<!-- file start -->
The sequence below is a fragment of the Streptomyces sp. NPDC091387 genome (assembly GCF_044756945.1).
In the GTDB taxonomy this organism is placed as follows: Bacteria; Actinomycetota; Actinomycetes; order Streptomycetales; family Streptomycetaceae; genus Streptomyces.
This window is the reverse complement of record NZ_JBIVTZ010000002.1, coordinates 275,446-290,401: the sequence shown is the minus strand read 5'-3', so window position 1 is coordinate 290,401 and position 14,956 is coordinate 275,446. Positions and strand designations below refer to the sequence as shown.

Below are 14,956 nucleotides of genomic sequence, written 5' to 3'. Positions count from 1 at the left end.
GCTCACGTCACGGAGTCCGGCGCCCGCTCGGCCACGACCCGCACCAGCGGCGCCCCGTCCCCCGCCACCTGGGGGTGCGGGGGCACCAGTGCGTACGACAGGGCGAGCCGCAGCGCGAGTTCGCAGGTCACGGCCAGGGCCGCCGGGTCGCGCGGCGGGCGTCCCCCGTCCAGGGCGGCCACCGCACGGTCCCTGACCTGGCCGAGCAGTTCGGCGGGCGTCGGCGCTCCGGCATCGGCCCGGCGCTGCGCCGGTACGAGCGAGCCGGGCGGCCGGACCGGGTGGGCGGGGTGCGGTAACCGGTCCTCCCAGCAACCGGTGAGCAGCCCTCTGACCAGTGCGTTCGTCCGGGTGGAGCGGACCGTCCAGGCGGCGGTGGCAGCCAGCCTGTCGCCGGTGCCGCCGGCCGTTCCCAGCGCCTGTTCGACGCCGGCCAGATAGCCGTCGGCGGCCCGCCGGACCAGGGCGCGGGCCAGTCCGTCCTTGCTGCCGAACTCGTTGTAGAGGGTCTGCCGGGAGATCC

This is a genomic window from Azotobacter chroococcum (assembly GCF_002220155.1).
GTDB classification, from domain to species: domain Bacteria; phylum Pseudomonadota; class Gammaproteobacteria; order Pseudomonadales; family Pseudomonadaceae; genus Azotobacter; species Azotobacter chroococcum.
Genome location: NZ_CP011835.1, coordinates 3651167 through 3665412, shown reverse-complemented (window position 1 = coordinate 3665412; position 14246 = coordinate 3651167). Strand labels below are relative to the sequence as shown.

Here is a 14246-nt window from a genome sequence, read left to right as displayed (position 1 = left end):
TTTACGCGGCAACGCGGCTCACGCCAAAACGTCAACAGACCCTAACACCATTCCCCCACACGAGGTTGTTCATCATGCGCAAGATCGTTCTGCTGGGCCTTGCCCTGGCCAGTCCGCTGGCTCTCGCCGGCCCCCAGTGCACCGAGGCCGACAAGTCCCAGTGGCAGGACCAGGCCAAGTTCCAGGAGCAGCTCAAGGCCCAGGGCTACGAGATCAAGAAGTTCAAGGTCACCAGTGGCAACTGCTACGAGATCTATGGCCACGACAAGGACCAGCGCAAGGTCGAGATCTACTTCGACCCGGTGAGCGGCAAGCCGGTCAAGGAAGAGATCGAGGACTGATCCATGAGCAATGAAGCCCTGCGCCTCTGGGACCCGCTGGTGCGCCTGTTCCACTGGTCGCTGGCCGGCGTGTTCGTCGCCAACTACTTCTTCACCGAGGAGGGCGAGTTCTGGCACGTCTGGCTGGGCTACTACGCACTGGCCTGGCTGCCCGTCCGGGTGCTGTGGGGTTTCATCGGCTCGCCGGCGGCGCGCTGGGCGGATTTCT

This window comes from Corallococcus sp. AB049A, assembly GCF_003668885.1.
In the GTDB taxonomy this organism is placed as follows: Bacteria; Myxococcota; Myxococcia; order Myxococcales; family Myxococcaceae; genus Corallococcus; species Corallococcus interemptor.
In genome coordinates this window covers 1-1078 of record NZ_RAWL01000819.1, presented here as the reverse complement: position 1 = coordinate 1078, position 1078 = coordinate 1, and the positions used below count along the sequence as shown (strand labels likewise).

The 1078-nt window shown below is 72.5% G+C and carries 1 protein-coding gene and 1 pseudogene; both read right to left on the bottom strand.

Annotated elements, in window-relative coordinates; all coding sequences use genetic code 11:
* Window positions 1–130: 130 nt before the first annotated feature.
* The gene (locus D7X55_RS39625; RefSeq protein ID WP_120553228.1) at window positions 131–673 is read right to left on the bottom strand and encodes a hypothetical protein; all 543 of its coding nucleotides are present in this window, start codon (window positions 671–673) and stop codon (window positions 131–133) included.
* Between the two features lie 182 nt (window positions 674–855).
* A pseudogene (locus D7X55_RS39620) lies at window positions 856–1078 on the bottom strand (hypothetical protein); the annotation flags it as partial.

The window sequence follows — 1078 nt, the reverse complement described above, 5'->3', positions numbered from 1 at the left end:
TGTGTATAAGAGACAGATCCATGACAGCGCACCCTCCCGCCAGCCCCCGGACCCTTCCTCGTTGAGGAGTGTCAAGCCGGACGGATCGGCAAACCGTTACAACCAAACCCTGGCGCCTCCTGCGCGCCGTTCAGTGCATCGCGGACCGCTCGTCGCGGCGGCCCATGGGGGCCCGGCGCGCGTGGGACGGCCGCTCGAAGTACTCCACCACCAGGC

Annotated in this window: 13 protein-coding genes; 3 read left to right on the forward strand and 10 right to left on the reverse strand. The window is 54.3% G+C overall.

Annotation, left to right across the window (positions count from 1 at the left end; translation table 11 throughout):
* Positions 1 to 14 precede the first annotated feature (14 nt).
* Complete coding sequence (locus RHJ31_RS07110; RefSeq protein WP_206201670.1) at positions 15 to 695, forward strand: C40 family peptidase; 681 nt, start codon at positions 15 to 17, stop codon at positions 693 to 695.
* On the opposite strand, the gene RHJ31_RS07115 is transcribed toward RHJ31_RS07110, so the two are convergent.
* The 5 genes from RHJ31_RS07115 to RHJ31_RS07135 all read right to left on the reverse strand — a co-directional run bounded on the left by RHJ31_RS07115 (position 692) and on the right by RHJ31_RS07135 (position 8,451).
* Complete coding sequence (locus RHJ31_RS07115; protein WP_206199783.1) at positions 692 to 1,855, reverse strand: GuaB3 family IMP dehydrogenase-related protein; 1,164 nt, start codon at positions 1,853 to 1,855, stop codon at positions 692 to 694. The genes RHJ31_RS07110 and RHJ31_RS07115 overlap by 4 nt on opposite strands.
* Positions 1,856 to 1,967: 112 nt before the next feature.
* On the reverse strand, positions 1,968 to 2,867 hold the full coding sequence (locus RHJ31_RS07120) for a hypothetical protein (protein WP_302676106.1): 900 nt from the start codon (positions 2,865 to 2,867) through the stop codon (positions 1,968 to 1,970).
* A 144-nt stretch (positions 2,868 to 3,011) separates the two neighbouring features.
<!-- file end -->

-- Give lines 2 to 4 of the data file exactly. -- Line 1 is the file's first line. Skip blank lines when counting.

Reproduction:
In the GTDB taxonomy this organism is placed as follows: Bacteria; Actinomycetota; Actinomycetes; order Streptomycetales; family Streptomycetaceae; genus Streptomyces.
This window is the reverse complement of record NZ_JBIVTZ010000002.1, coordinates 275,446-290,401: the sequence shown is the minus strand read 5'-3', so window position 1 is coordinate 290,401 and position 14,956 is coordinate 275,446. Positions and strand designations below refer to the sequence as shown.

Below are 14,956 nucleotides of genomic sequence, written 5' to 3'. Positions count from 1 at the left end.